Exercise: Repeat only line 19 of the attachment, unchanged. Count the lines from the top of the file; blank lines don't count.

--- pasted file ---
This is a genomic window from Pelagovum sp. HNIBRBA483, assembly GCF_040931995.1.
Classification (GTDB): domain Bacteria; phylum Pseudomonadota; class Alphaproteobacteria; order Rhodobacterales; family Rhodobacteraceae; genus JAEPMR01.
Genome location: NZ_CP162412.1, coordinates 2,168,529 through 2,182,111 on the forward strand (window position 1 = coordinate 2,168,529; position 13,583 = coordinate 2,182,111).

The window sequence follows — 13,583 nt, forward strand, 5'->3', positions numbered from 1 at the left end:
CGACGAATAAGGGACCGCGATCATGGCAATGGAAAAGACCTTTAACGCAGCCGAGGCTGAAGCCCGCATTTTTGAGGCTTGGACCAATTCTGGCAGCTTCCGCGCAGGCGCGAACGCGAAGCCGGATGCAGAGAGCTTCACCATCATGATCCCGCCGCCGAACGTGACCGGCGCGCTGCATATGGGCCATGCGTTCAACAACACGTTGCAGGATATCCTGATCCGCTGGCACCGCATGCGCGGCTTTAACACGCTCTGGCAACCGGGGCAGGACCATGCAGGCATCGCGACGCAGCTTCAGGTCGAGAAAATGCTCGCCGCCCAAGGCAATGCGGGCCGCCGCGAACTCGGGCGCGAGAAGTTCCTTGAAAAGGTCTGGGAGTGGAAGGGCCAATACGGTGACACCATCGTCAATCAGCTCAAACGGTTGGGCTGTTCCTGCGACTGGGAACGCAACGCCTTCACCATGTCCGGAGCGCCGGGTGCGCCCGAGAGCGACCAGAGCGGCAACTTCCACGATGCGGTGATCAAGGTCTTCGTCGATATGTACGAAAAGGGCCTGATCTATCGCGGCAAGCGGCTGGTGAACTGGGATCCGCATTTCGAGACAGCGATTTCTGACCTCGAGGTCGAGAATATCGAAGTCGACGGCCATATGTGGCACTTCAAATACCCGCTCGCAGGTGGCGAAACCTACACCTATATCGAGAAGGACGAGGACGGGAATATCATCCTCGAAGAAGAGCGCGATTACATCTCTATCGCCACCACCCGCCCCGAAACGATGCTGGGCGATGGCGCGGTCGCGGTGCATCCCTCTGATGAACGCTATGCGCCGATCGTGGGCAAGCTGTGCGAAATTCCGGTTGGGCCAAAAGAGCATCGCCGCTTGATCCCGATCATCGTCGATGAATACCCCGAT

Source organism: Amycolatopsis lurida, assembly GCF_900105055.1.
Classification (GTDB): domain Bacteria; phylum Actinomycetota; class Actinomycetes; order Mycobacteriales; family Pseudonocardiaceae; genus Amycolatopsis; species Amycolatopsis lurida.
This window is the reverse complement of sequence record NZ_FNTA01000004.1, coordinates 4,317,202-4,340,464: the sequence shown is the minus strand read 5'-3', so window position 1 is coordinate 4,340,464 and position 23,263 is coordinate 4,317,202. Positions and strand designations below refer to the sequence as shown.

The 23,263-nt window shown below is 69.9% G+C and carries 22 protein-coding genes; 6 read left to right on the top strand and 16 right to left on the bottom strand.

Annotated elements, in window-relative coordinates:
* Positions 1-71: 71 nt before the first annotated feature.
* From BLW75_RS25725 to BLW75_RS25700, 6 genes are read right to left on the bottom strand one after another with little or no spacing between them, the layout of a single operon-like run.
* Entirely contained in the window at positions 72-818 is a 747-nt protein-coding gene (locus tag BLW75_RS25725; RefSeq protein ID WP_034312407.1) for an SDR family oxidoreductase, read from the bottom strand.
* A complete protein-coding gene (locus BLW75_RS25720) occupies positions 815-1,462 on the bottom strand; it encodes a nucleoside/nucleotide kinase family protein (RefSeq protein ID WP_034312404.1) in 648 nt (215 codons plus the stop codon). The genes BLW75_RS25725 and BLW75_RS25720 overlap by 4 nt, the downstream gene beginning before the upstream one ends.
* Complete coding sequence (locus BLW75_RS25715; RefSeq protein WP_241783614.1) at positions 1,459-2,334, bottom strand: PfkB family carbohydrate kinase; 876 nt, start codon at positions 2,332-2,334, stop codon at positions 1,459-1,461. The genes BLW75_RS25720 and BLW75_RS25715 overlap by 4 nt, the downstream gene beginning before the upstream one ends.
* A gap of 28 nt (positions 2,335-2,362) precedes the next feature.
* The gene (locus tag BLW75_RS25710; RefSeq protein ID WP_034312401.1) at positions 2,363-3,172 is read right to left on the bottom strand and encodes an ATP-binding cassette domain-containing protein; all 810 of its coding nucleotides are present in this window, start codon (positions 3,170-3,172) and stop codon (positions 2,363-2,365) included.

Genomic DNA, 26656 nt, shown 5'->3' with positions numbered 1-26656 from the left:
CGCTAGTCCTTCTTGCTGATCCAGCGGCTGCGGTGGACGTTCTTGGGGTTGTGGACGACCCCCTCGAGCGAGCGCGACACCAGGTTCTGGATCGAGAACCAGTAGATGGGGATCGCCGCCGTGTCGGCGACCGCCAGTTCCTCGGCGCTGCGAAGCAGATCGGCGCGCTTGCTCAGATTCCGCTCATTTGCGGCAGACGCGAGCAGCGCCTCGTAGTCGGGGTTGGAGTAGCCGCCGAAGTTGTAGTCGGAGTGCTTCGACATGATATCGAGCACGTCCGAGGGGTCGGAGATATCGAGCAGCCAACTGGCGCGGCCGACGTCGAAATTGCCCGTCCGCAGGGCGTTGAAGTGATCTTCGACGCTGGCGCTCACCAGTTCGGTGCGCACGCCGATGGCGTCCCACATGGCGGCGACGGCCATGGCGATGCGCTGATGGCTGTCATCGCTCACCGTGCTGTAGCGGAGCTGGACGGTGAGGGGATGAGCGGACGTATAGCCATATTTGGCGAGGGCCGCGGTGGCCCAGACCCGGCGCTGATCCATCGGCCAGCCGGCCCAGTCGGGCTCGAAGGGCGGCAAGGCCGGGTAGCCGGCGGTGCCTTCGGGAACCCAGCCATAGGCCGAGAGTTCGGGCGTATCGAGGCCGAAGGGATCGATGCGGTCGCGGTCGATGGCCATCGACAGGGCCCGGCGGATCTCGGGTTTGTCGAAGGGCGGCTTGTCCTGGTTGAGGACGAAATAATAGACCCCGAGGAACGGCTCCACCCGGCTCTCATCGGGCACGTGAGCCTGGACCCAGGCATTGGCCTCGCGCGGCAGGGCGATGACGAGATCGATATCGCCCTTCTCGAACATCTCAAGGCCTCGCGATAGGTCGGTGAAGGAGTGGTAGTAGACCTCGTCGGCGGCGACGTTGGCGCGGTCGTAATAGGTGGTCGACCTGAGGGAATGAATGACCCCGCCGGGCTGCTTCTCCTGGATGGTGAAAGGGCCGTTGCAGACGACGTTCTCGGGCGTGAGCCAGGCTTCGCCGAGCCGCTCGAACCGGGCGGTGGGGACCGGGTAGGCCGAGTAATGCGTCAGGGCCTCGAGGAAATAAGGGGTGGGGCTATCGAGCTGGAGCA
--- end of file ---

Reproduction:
CGCTAGTCCTTCTTGCTGATCCAGCGGCTGCGGTGGACGTTCTTGGGGTTGTGGACGACCCCCTCGAGCGAGCGCGACACCAGGTTCTGGATCGAGAACCAGTAGATGGGGATCGCCGCCGTGTCGGCGACCGCCAGTTCCTCGGCGCTGCGAAGCAGATCGGCGCGCTTGCTCAGATTCCGCTCATTTGCGGCAGACGCGAGCAGCGCCTCGTAGTCGGGGTTGGAGTAGCCGCCGAAGTTGTAGTCGGAGTGCTTCGACATGATATCGAGCACGTCCGAGGGGTCGGAGATATCGAGCAGCCAACTGGCGCGGCCGACGTCGAAATTGCCCGTCCGCAGGGCGTTGAAGTGATCTTCGACGCTGGCGCTCACCAGTTCGGTGCGCACGCCGATGGCGTCCCACATGGCGGCGACGGCCATGGCGATGCGCTGATGGCTGTCATCGCTCACCGTGCTGTAGCGGAGCTGGACGGTGAGGGGATGAGCGGACGTATAGCCATATTTGGCGAGGGCCGCGGTGGCCCAGACCCGGCGCTGATCCATCGGCCAGCCGGCCCAGTCGGGCTCGAAGGGCGGCAAGGCCGGGTAGCCGGCGGTGCCTTCGGGAACCCAGCCATAGGCCGAGAGTTCGGGCGTATCGAGGCCGAAGGGATCGATGCGGTCGCGGTCGATGGCCATCGACAGGGCCCGGCGGATCTCGGGTTTGTCGAAGGGCGGCTTGTCCTGGTTGAGGACGAAATAATAGACCCCGAGGAACGGCTCCACCCGGCTCTCATCGGGCACGTGAGCCTGGACCCAGGCATTGGCCTCGCGCGGCAGGGCGATGACGAGATCGATATCGCCCTTCTCGAACATCTCAAGGCCTCGCGATAGGTCGGTGAAGGAGTGGTAGTAGACCTCGTCGGCGGCGACGTTGGCGCGGTCGTAATAGGTGGTCGACCTGAGGGAATGAATGACCCCGCCGGGCTGCTTCTCCTGGATGGTGAAAGGGCCGTTGCAGACGACGTTCTCGGGCGTGAGCCAGGCTTCGCCGAGCCGCTCGAACCGGGCGGTGGGGACCGGGTAGGCCGAGTAATGCGTCAGGGCCTCGAGGAAATAAGGGGTGGGGCTATCGAGCTGGAGCA